Legislative leaders say they will fight for vouchers
04/11/2014 5:40 PM
08/05/2014 6:51 PM
House Speaker Thom Tillis and Senate leader Phil Berger say they will ask the state Supreme Court to remove a freeze on the state voucher program so parents can use the $10 million the legislature set aside for private school tuition this fall.
A Superior Court judge froze the program in February while lawsuits seeking to stop the plan proceed. The N.C. Appeals Court denied an appeal from parents to lift the injunction.
Anna Roberts, a spokeswoman for Tillis, said the legislative leaders are still reviewing their legal options. “The goal is to do everything we can to make sure the program is going to be able to move forward in the fall,” she said.
The vouchers, called “opportunity scholarships,” will provide up to $4,200 a year in taxpayer money to cover private school tuition for about 2,400 students.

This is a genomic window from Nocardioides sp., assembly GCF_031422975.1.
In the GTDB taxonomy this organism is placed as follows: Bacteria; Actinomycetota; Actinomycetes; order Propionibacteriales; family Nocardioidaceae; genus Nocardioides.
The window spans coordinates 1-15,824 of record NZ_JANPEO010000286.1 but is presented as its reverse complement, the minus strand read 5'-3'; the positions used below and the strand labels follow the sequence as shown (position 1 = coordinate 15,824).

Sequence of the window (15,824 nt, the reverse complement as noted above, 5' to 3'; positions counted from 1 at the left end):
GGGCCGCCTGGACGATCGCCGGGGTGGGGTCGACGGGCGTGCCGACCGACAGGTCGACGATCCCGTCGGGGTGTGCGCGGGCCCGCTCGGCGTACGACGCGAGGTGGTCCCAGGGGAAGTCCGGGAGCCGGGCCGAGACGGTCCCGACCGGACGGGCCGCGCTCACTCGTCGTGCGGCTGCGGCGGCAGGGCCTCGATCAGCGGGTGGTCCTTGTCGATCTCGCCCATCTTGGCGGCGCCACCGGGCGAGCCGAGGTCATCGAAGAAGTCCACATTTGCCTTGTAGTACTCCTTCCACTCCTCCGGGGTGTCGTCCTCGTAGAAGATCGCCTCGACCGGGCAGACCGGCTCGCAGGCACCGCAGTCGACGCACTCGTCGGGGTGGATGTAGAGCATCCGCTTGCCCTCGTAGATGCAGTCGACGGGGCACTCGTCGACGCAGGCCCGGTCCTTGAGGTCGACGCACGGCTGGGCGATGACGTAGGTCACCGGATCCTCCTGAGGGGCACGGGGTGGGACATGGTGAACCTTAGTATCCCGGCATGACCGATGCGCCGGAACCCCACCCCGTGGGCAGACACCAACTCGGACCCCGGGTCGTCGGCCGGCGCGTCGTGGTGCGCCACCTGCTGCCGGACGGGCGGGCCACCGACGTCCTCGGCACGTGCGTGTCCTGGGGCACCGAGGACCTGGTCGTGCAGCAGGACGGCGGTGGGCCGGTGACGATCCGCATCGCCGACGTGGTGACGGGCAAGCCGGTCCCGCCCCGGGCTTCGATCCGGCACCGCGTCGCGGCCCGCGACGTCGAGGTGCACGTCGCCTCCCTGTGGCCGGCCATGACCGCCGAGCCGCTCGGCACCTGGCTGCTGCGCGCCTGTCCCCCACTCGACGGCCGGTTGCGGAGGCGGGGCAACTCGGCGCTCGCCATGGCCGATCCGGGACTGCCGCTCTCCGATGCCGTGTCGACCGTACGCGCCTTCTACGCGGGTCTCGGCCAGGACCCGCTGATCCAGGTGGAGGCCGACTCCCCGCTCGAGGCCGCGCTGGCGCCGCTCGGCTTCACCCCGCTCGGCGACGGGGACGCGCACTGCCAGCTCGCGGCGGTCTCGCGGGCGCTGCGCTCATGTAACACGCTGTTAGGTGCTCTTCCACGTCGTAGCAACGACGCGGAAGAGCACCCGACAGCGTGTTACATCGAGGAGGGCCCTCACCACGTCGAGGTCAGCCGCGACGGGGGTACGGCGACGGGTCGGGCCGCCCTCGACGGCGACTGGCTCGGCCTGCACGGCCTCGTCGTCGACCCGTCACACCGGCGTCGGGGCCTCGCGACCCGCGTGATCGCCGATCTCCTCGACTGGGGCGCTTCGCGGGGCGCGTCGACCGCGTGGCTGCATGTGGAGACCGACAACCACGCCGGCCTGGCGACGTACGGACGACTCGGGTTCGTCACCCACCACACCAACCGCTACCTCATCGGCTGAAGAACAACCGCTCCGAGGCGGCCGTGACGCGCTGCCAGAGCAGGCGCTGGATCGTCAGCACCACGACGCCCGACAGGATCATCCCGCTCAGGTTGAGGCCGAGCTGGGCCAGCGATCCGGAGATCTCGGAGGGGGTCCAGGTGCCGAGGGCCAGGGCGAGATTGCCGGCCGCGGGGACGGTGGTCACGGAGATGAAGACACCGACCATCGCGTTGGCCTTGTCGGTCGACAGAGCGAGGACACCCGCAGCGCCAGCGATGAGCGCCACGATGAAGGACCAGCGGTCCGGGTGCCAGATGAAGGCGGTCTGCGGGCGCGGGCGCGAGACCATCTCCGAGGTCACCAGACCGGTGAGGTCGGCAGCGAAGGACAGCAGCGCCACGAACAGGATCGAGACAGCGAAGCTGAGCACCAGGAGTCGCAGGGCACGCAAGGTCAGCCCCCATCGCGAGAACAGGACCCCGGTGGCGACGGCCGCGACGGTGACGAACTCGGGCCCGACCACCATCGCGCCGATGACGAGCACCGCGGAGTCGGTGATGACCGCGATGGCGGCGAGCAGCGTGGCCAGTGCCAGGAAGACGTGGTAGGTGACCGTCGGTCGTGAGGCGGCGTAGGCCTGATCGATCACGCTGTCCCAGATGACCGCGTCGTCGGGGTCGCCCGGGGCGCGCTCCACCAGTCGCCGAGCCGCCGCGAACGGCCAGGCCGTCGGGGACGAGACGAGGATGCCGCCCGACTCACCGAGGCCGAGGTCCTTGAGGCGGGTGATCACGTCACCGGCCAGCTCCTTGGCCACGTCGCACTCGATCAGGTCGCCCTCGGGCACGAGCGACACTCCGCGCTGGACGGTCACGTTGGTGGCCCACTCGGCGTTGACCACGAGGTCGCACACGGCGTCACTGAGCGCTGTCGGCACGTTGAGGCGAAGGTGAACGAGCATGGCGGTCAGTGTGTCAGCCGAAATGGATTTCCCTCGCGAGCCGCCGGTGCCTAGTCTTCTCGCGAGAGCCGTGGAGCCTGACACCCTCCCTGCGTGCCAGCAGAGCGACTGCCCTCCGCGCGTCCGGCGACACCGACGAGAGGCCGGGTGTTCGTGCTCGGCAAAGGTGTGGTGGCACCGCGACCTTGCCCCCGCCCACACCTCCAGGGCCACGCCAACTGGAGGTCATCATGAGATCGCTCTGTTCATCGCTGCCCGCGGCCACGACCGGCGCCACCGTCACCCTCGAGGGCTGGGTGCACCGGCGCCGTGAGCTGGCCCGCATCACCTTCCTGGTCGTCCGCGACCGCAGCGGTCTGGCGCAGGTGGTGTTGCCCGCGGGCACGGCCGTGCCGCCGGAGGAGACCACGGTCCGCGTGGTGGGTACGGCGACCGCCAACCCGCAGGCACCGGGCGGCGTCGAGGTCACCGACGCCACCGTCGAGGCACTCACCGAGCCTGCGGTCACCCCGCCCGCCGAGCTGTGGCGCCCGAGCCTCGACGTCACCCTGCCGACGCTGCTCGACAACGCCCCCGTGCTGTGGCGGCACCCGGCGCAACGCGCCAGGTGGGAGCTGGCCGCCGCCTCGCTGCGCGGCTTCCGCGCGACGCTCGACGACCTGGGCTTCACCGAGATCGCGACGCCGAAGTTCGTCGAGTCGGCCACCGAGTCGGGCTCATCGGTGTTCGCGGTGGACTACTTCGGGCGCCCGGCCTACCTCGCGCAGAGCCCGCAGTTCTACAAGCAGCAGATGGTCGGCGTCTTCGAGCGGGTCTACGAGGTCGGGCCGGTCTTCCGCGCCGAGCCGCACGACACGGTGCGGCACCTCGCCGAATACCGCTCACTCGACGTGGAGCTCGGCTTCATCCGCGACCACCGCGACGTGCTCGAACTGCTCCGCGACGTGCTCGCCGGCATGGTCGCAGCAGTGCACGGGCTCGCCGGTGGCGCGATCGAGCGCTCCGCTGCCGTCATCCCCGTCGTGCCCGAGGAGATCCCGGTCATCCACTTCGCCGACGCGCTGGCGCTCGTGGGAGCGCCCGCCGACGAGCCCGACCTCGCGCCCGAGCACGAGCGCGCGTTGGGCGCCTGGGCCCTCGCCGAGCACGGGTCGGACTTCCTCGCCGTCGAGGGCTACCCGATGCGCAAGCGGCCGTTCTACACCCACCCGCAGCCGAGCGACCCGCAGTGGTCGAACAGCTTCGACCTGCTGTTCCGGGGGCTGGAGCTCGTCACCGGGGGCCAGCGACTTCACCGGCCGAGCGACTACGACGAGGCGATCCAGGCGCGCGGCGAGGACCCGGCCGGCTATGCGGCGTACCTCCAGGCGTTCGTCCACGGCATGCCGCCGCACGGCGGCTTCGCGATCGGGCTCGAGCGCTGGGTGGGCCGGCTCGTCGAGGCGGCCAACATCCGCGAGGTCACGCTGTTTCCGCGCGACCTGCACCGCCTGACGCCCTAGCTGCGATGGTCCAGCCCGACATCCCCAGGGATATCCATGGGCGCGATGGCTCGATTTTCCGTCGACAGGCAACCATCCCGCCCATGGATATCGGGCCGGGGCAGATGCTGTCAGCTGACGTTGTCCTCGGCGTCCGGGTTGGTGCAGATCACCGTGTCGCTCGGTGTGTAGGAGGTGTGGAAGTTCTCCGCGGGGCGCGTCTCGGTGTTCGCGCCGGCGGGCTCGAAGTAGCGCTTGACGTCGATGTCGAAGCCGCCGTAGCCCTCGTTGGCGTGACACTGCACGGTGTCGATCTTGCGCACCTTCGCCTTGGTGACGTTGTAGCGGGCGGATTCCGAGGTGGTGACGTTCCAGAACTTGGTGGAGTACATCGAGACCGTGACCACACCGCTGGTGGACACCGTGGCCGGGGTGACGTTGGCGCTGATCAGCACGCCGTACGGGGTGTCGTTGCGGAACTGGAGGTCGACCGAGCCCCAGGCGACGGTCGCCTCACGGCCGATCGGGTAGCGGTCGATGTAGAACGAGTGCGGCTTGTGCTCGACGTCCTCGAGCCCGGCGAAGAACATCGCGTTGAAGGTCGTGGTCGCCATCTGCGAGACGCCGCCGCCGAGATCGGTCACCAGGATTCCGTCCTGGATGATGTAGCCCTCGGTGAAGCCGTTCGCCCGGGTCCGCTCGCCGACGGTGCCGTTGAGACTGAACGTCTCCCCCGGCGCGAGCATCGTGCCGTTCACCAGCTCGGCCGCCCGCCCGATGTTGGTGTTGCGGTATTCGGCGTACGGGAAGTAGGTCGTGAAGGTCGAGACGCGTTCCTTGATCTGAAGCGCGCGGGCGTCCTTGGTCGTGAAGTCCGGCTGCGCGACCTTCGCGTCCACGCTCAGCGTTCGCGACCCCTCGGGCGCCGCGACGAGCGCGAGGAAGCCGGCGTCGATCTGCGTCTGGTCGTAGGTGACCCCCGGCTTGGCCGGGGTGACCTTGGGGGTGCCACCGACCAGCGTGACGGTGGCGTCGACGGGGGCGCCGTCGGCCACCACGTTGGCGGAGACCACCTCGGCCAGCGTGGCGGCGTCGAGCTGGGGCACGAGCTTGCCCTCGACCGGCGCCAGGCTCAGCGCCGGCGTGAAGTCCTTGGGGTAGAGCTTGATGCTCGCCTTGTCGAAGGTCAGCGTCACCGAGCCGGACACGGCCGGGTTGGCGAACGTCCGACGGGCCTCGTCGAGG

The N.C. School Boards Association and residents backed by the N.C. Justice Center and the N.C. Association of Educators are suing to stop the vouchers, claiming that they violate the state constitution.
Tillis and Berger said in their statement that a ruling that vouchers are unconstitutional would call into question state funding for N.C. Pre-K, Smart Start, and state scholarships for college students who attend private universities, among other education programs.
“We are taking action to make sure these unintended and far-reaching consequences don't become reality,” Tillis said in a statement.
Join the Discussion
News & Observer is pleased to provide this opportunity to share information, experiences and observations about what's in the news. Some of the comments may be reprinted elsewhere on the site or in the newspaper. We encourage lively, open debate on the issues of the day, and ask that you refrain from profanity, hate speech, personal comments and remarks that are off point. Thank you for taking the time to offer your thoughts.